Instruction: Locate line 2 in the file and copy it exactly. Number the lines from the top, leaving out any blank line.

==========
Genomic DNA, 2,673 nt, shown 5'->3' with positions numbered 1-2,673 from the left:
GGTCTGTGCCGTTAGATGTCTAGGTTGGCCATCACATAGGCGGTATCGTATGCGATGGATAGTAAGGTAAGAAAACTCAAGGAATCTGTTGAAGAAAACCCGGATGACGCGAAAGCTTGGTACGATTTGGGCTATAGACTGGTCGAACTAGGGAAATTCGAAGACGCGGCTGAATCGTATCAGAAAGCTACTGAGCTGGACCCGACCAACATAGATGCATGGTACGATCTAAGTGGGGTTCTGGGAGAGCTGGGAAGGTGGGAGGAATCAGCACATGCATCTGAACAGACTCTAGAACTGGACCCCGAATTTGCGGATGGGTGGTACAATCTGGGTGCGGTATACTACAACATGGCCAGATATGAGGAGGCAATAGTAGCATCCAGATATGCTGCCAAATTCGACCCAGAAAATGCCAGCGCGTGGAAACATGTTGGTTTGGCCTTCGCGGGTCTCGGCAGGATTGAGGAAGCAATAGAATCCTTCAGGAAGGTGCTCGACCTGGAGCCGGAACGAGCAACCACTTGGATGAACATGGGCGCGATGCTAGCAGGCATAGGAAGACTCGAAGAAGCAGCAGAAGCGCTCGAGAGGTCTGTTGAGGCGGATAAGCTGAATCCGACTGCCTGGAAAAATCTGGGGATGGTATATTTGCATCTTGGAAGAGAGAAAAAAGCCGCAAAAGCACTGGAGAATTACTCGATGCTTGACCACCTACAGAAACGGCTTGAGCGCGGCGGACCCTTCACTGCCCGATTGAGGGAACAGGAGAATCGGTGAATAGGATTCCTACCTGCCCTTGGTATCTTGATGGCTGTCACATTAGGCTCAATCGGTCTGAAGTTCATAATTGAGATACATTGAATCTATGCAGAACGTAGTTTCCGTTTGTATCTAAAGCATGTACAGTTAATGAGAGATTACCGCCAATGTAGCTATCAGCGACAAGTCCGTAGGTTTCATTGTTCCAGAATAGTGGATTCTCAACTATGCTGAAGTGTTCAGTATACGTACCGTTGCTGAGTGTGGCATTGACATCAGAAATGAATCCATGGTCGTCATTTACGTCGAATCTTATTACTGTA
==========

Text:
GGTCTGTGCCGTTAGATGTCTAGGTTGGCCATCACATAGGCGGTATCGTATGCGATGGATAGTAAGGTAAGAAAACTCAAGGAATCTGTTGAAGAAAACCCGGATGACGCGAAAGCTTGGTACGATTTGGGCTATAGACTGGTCGAACTAGGGAAATTCGAAGACGCGGCTGAATCGTATCAGAAAGCTACTGAGCTGGACCCGACCAACATAGATGCATGGTACGATCTAAGTGGGGTTCTGGGAGAGCTGGGAAGGTGGGAGGAATCAGCACATGCATCTGAACAGACTCTAGAACTGGACCCCGAATTTGCGGATGGGTGGTACAATCTGGGTGCGGTATACTACAACATGGCCAGATATGAGGAGGCAATAGTAGCATCCAGATATGCTGCCAAATTCGACCCAGAAAATGCCAGCGCGTGGAAACATGTTGGTTTGGCCTTCGCGGGTCTCGGCAGGATTGAGGAAGCAATAGAATCCTTCAGGAAGGTGCTCGACCTGGAGCCGGAACGAGCAACCACTTGGATGAACATGGGCGCGATGCTAGCAGGCATAGGAAGACTCGAAGAAGCAGCAGAAGCGCTCGAGAGGTCTGTTGAGGCGGATAAGCTGAATCCGACTGCCTGGAAAAATCTGGGGATGGTATATTTGCATCTTGGAAGAGAGAAAAAAGCCGCAAAAGCACTGGAGAATTACTCGATGCTTGACCACCTACAGAAACGGCTTGAGCGCGGCGGACCCTTCACTGCCCGATTGAGGGAACAGGAGAATCGGTGAATAGGATTCCTACCTGCCCTTGGTATCTTGATGGCTGTCACATTAGGCTCAATCGGTCTGAAGTTCATAATTGAGATACATTGAATCTATGCAGAACGTAGTTTCCGTTTGTATCTAAAGCATGTACAGTTAATGAGAGATTACCGCCAATGTAGCTATCAGCGACAAGTCCGTAGGTTTCATTGTTCCAGAATAGTGGATTCTCAACTATGCTGAAGTGTTCAGTATACGTACCGTTGCTGAGTGTGGCATTGACATCAGAAATGAATCCATGGTCGTCATTTACGTCGAATCTTATTACTGTA